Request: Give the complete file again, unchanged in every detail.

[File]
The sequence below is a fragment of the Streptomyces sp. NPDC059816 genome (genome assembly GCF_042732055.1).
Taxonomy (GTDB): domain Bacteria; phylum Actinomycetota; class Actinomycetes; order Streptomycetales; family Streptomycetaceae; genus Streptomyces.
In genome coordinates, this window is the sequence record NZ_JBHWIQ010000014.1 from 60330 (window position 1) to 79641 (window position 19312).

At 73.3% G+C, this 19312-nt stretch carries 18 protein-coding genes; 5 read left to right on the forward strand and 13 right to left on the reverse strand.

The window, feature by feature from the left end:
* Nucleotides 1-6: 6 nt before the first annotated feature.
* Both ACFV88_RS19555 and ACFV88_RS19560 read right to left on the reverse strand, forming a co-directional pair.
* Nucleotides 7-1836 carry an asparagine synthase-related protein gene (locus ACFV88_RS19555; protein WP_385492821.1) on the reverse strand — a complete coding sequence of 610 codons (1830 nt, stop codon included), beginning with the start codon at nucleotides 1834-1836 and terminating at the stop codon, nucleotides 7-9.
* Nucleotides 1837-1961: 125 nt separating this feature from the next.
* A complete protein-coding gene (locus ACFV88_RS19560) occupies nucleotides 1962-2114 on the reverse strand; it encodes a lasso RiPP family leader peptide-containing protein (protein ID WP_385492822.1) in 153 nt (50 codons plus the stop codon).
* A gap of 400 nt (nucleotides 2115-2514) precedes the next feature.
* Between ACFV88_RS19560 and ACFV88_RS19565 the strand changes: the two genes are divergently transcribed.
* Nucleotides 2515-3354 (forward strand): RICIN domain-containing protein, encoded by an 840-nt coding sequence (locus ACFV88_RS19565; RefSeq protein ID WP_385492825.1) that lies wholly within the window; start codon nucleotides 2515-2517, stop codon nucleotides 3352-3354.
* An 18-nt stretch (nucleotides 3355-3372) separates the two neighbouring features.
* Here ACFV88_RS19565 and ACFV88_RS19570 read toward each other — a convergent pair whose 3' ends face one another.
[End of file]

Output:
The sequence below is a fragment of the Streptomyces sp. NPDC059816 genome (genome assembly GCF_042732055.1).
Taxonomy (GTDB): domain Bacteria; phylum Actinomycetota; class Actinomycetes; order Streptomycetales; family Streptomycetaceae; genus Streptomyces.
In genome coordinates, this window is the sequence record NZ_JBHWIQ010000014.1 from 60330 (window position 1) to 79641 (window position 19312).

At 73.3% G+C, this 19312-nt stretch carries 18 protein-coding genes; 5 read left to right on the forward strand and 13 right to left on the reverse strand.

The window, feature by feature from the left end:
* Nucleotides 1-6: 6 nt before the first annotated feature.
* Both ACFV88_RS19555 and ACFV88_RS19560 read right to left on the reverse strand, forming a co-directional pair.
* Nucleotides 7-1836 carry an asparagine synthase-related protein gene (locus ACFV88_RS19555; protein WP_385492821.1) on the reverse strand — a complete coding sequence of 610 codons (1830 nt, stop codon included), beginning with the start codon at nucleotides 1834-1836 and terminating at the stop codon, nucleotides 7-9.
* Nucleotides 1837-1961: 125 nt separating this feature from the next.
* A complete protein-coding gene (locus ACFV88_RS19560) occupies nucleotides 1962-2114 on the reverse strand; it encodes a lasso RiPP family leader peptide-containing protein (protein ID WP_385492822.1) in 153 nt (50 codons plus the stop codon).
* A gap of 400 nt (nucleotides 2115-2514) precedes the next feature.
* Between ACFV88_RS19560 and ACFV88_RS19565 the strand changes: the two genes are divergently transcribed.
* Nucleotides 2515-3354 (forward strand): RICIN domain-containing protein, encoded by an 840-nt coding sequence (locus ACFV88_RS19565; RefSeq protein ID WP_385492825.1) that lies wholly within the window; start codon nucleotides 2515-2517, stop codon nucleotides 3352-3354.
* An 18-nt stretch (nucleotides 3355-3372) separates the two neighbouring features.
* Here ACFV88_RS19565 and ACFV88_RS19570 read toward each other — a convergent pair whose 3' ends face one another.